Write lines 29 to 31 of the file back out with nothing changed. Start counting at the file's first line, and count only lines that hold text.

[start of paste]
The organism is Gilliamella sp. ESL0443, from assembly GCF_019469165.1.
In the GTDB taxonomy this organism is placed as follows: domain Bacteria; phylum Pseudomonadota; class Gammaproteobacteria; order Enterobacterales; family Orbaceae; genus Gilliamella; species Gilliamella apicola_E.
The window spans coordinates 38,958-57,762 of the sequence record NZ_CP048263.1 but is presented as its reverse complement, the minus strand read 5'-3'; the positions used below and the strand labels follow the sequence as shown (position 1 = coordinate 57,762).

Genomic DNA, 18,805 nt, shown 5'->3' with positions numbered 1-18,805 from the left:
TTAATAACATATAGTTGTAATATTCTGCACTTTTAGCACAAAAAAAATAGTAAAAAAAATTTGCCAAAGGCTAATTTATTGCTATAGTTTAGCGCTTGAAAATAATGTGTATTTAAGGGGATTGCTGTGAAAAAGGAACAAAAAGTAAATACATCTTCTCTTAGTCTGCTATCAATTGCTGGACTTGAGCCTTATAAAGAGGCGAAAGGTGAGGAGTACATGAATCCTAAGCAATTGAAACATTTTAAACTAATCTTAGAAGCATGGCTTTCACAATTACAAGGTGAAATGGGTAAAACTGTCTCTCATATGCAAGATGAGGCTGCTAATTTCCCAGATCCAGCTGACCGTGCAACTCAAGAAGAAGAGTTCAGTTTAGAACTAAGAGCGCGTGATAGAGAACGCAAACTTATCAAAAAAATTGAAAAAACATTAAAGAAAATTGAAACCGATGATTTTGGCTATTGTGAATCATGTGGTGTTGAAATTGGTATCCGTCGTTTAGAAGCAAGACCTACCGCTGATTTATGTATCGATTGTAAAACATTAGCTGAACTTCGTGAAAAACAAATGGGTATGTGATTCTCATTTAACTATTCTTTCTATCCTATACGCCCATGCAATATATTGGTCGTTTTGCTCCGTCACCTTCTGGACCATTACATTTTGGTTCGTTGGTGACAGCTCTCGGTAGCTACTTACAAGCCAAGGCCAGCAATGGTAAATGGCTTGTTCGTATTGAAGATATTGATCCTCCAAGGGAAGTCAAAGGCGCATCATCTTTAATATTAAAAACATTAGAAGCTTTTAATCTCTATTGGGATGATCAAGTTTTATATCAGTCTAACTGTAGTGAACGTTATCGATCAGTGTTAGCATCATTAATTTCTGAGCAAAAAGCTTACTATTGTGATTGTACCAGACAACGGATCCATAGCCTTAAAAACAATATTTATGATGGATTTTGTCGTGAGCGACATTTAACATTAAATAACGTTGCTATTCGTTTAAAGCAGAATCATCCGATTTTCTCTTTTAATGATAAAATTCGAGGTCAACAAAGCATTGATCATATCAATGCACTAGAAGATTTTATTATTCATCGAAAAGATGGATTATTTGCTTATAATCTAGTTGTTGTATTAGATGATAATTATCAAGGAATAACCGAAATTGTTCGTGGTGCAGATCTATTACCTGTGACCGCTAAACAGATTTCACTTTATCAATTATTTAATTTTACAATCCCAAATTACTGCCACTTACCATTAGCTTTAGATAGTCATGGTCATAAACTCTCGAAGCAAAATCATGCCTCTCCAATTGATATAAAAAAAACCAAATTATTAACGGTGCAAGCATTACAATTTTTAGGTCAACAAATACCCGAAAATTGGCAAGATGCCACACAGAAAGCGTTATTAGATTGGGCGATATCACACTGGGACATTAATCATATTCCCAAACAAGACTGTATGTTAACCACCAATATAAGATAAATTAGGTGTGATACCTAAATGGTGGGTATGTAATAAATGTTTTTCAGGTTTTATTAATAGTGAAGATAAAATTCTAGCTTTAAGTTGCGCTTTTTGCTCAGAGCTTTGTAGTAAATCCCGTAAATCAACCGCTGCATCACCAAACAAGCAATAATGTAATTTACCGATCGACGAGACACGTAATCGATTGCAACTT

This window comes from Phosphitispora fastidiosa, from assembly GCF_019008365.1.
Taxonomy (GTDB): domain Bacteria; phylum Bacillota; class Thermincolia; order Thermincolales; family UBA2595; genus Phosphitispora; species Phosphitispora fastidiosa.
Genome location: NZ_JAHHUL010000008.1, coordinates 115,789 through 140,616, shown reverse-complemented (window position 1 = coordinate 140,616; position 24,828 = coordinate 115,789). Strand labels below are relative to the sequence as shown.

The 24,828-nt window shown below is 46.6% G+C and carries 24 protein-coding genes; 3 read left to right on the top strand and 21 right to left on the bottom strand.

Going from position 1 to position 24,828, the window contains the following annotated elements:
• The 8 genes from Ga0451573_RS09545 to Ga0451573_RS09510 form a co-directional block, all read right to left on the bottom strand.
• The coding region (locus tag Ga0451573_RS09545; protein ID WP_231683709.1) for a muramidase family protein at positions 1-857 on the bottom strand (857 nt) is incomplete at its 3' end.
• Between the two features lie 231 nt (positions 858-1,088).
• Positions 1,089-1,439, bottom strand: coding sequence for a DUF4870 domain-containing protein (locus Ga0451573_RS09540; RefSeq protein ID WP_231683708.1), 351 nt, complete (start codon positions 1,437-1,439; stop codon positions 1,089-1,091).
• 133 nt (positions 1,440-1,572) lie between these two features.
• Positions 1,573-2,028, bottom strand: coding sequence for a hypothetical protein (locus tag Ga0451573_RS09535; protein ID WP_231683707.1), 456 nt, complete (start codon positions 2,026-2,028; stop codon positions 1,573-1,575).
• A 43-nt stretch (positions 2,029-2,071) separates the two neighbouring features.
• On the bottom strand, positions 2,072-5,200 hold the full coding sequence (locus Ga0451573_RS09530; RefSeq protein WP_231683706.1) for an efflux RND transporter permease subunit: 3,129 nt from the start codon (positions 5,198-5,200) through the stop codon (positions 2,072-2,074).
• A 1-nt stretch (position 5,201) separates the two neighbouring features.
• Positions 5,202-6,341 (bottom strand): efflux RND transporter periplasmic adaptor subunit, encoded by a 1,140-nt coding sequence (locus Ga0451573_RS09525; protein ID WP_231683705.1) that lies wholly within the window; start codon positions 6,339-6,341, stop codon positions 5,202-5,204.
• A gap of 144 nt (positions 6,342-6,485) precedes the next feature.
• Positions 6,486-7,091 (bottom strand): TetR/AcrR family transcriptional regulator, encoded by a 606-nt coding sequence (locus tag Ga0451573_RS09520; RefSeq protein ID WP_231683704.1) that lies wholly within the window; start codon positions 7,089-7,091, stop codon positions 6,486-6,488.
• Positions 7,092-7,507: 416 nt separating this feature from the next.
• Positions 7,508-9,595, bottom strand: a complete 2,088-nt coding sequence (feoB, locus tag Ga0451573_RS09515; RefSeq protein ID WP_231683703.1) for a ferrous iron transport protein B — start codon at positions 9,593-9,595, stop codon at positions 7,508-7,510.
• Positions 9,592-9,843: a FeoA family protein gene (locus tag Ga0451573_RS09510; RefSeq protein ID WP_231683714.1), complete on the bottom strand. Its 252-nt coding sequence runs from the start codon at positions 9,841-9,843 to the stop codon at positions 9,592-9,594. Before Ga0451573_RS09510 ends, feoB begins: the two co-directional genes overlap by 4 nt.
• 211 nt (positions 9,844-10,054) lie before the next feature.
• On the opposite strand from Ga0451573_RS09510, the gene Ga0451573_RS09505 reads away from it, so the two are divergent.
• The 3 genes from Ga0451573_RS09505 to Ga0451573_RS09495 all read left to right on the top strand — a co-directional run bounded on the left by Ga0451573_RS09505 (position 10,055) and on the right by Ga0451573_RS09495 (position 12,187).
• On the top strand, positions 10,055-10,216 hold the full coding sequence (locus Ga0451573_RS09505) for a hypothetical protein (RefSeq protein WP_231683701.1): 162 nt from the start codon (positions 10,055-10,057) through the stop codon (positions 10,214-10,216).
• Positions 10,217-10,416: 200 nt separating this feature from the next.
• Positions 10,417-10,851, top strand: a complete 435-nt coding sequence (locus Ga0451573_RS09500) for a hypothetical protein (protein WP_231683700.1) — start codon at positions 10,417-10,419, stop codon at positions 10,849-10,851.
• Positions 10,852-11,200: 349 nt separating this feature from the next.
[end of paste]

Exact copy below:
• On the top strand, positions 10,055-10,216 hold the full coding sequence (locus Ga0451573_RS09505) for a hypothetical protein (RefSeq protein WP_231683701.1): 162 nt from the start codon (positions 10,055-10,057) through the stop codon (positions 10,214-10,216).
• Positions 10,217-10,416: 200 nt separating this feature from the next.
• Positions 10,417-10,851, top strand: a complete 435-nt coding sequence (locus Ga0451573_RS09500) for a hypothetical protein (protein WP_231683700.1) — start codon at positions 10,417-10,419, stop codon at positions 10,849-10,851.